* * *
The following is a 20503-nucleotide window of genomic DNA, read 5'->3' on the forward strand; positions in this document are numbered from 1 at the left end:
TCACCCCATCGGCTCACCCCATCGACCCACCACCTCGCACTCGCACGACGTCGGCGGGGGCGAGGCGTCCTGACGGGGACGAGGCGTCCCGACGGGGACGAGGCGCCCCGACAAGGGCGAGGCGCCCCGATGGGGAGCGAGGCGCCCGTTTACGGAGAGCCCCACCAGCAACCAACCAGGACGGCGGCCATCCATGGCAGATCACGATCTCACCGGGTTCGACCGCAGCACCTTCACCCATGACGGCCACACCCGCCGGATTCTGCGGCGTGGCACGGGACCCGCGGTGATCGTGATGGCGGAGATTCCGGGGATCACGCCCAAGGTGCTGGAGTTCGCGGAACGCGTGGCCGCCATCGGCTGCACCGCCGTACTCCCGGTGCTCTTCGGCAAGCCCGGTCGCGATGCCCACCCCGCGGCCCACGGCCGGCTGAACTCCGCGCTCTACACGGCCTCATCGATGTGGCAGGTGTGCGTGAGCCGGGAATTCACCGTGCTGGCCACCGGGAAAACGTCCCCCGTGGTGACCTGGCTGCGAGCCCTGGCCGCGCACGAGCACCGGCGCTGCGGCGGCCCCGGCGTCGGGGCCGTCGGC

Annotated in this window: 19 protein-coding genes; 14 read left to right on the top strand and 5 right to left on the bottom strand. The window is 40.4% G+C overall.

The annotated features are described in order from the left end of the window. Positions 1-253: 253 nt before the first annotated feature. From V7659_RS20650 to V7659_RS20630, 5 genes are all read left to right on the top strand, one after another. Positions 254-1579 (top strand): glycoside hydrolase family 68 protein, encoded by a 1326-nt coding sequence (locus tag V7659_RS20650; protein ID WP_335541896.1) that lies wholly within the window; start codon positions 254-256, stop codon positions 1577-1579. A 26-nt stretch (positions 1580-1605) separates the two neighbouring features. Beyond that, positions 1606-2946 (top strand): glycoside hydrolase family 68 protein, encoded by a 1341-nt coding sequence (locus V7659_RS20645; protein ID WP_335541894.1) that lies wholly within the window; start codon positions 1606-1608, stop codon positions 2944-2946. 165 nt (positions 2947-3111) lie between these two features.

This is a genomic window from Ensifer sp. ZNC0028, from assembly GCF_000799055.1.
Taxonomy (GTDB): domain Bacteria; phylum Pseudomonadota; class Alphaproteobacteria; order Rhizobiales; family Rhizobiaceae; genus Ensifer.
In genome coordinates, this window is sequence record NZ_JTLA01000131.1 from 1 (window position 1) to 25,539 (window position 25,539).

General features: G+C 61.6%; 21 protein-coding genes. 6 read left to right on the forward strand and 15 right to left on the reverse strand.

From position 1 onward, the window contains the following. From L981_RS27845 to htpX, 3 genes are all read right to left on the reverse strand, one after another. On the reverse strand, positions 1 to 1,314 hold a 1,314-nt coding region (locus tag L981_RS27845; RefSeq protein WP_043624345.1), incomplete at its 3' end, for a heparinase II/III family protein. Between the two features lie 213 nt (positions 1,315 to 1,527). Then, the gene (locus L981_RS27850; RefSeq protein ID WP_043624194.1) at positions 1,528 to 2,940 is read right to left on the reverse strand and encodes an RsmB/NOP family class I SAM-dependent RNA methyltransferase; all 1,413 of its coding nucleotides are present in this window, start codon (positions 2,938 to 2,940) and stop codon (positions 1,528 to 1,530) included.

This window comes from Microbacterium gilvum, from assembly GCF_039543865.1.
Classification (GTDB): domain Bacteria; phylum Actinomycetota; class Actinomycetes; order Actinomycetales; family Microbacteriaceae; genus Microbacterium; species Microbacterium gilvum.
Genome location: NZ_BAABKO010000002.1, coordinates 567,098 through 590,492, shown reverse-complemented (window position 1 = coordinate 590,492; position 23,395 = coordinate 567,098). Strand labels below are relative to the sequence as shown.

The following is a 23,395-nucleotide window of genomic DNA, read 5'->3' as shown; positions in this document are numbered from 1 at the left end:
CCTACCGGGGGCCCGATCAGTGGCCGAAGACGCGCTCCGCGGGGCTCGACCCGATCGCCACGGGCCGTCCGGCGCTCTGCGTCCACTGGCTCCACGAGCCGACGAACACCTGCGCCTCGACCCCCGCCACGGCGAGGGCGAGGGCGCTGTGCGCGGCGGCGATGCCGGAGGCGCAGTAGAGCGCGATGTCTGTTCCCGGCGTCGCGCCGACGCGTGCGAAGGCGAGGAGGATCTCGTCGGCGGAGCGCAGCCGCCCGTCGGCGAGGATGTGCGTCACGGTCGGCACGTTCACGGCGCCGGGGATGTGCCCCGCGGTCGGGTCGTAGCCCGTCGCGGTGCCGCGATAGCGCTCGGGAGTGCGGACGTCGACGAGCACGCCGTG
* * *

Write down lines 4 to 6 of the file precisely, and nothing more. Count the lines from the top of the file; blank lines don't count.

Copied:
The annotated features are described in order from the left end of the window. Positions 1-253: 253 nt before the first annotated feature. From V7659_RS20650 to V7659_RS20630, 5 genes are all read left to right on the top strand, one after another. Positions 254-1579 (top strand): glycoside hydrolase family 68 protein, encoded by a 1326-nt coding sequence (locus tag V7659_RS20650; protein ID WP_335541896.1) that lies wholly within the window; start codon positions 254-256, stop codon positions 1577-1579. A 26-nt stretch (positions 1580-1605) separates the two neighbouring features. Beyond that, positions 1606-2946 (top strand): glycoside hydrolase family 68 protein, encoded by a 1341-nt coding sequence (locus V7659_RS20645; protein ID WP_335541894.1) that lies wholly within the window; start codon positions 1606-1608, stop codon positions 2944-2946. 165 nt (positions 2947-3111) lie between these two features.

This is a genomic window from Ensifer sp. ZNC0028, from assembly GCF_000799055.1.
Taxonomy (GTDB): domain Bacteria; phylum Pseudomonadota; class Alphaproteobacteria; order Rhizobiales; family Rhizobiaceae; genus Ensifer.